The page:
Pexels
Source: Pexels

People who are single and looking tend to say that they want a dating partner with similar goals. But what if being in a new relationship changes your goals?

 This question was the focus of an ambitious new study recently published in Journal of Social and Personal Relationships. The researchers, Drs. Judith Gere and Emily Impett, recruited couples who had just begun dating within the last four months. Each member of the couple listed up to six goals that they were currently pursuing. For example, one partner might list goals like saving money and eating healthier, whereas another partner might list goals like improving their woodworking skills and travelling frequently. Or, for Game of Thrones fans: If Jon Snow and Ygritte were participating in this study, Jon might list goals like supporting the Night’s Watch and upholding his honor, whereas Ygritte might list goals like supporting Free Folk sovereignty, honing her survival skills, and reminding Jon of what he knows.*

Game of Thrones/HBO
Source: Game of Thrones/HBO

After listing their goals, participants were asked to indicate how important each goal was to them as well as how strongly they felt each goal came in conflict with their partner’s goals. Goals within relationships can be incongruent or incompatible, such that conflict arises when both partners try to pursue their goals simultaneously. For example, one person may feel that saving money is important to them, but that goal often comes into conflict with their partner’s goal of wanting to go on luxurious vacations. (Supporting the Night’s Watch versus the Free Folk are rather incompatible goals as well). But what are the consequences of having conflicting goals with a new romantic partner? Is the relationship doomed, or is there room for compromise?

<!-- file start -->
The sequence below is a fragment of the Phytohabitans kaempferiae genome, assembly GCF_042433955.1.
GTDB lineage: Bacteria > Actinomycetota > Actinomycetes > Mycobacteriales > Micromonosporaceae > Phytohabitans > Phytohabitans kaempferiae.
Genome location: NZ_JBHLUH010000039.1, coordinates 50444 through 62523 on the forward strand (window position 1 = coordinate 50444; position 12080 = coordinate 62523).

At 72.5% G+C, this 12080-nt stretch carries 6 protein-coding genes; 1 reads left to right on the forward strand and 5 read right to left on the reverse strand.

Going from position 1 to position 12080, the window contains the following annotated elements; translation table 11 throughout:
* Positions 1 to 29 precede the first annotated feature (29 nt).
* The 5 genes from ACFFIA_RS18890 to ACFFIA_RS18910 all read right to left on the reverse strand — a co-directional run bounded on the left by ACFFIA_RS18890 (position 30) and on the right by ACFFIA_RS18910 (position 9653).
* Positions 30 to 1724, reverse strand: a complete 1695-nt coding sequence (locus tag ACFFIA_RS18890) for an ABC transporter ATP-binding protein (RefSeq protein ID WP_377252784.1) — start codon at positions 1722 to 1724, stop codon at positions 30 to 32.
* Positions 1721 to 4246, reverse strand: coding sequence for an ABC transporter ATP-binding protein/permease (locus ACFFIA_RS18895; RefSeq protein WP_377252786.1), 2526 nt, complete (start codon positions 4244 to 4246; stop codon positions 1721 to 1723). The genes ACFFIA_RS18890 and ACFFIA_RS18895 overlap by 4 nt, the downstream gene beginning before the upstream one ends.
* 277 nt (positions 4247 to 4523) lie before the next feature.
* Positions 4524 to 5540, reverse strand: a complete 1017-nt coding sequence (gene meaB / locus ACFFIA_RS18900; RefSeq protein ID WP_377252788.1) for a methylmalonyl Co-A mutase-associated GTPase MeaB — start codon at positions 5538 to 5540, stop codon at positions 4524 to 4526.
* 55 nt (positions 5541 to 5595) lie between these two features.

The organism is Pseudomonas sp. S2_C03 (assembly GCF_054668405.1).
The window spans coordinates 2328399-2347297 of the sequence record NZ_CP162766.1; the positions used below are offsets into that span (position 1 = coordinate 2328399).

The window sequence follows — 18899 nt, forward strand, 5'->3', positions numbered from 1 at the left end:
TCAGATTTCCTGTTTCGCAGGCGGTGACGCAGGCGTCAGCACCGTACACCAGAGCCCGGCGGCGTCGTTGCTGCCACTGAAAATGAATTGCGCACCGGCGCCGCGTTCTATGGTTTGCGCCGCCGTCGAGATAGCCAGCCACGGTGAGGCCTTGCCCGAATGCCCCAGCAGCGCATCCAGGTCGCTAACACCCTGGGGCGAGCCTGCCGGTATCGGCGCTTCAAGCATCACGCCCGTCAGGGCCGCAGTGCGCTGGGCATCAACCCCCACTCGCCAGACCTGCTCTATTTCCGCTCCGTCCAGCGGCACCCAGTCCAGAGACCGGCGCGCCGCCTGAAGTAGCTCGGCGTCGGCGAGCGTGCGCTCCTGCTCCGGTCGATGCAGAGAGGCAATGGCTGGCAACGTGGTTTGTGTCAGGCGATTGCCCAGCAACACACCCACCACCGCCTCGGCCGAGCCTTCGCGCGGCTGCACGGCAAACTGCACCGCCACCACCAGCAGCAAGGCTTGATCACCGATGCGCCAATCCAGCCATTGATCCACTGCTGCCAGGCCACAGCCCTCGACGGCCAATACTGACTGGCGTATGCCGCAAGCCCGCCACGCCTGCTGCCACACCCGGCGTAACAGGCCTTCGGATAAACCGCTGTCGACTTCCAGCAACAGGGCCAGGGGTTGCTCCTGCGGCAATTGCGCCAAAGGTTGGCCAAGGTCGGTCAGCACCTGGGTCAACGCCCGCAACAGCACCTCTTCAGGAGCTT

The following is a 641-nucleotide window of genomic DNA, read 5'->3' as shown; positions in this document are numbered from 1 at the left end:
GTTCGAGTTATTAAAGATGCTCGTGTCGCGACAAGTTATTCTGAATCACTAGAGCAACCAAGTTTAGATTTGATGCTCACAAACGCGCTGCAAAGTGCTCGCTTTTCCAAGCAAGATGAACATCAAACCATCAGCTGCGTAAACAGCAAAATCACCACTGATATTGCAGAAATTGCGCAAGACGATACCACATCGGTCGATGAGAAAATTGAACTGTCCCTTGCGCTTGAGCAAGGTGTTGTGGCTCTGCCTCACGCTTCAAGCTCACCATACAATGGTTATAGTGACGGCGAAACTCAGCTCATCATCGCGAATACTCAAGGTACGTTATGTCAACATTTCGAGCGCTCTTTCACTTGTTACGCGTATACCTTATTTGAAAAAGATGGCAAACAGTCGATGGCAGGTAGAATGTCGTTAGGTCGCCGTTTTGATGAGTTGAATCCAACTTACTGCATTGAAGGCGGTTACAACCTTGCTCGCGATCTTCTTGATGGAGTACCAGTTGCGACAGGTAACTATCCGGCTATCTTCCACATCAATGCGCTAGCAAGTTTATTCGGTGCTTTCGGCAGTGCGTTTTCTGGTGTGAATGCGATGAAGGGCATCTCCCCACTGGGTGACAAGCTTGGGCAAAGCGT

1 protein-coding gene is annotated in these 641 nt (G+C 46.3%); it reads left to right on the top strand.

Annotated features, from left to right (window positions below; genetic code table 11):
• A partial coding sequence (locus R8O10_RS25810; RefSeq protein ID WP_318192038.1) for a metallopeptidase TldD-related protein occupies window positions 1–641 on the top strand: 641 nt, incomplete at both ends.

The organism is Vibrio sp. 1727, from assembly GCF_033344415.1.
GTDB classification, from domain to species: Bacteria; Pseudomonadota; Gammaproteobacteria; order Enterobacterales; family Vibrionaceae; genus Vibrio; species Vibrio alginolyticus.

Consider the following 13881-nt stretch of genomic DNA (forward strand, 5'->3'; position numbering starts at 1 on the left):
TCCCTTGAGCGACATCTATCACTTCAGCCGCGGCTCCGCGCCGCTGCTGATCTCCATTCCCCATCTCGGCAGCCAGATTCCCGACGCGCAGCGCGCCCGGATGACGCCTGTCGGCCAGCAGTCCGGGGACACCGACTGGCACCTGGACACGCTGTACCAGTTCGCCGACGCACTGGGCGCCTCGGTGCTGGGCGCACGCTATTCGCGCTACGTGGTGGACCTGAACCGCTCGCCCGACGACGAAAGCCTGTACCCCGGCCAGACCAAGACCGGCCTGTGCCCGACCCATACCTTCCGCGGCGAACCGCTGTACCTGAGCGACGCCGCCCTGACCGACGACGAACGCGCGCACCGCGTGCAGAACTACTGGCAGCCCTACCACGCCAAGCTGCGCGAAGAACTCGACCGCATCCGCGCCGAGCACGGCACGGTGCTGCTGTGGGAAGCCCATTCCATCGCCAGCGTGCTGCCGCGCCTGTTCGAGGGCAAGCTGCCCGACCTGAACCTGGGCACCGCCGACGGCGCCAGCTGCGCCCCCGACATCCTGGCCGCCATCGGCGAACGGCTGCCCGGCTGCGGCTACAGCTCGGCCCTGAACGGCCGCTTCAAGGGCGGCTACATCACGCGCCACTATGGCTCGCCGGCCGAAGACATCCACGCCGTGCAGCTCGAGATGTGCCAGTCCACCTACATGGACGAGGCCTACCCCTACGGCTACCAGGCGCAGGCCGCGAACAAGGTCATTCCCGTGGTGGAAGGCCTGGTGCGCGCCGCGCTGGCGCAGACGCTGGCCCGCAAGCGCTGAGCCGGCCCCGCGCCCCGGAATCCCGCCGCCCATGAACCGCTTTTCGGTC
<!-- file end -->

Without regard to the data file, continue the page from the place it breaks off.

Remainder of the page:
To find out, the researchers asked participants about their goals again three months later. The researchers found that the more someone’s goal conflicted with their partner’s goals at the beginning of the study, the more likely they were to devalue that goal over the next three months, or even stop pursuing the goal altogether. In other words, people shifted their goals to be more in line with their partners as their new relationships developed. As a frugal saver and a spendthrift traveler spend more time together, the frugal person may become less frugal over time as they come to appreciate the joys of travel, whereas the traveler may become more satisfied by less frequent trips and cheaper accommodation. As Jon Snow and Ygritte spend more time together, they may start to feel somewhat less loyal to the Night’s Watch and the Free Folk, respectively, as they feel increasingly loyal to each other. Furthermore, Gere and Impett found that these shifts in goals were associated with greater commitment over the course of the study. As partners’ goals become more congruent, they become more dedicated to each other and to staying in the relationship long-term.

Overall, these results suggest that people in new dating relationships tend to shift and adjust their goals to better align with their dating partners. Partners become more in-sync with each other over time, sometimes at the cost of their personal goals. For people who can’t bear the thought of compromising on their goals… well, they may be better off with a partner whose goals align with theirs in the first place.

I wonder what Daenerys is up to these days.

Are you seeing someone new right now? Our lab is conducting an online study on brand new relationship experiences. If you went on your first date with a new dating partner within the last four weeks, please consider participating in our study! Relationshipdecisions.org/national-pair-project

* Nothing.

References

Gere, J., & Impett, E. A. (2017). Shifting priorities: Effects of partners’ goal conflict on goal adjustment processes and relationship quality in developing romantic relationships. Journal of Social and Personal Relationships.

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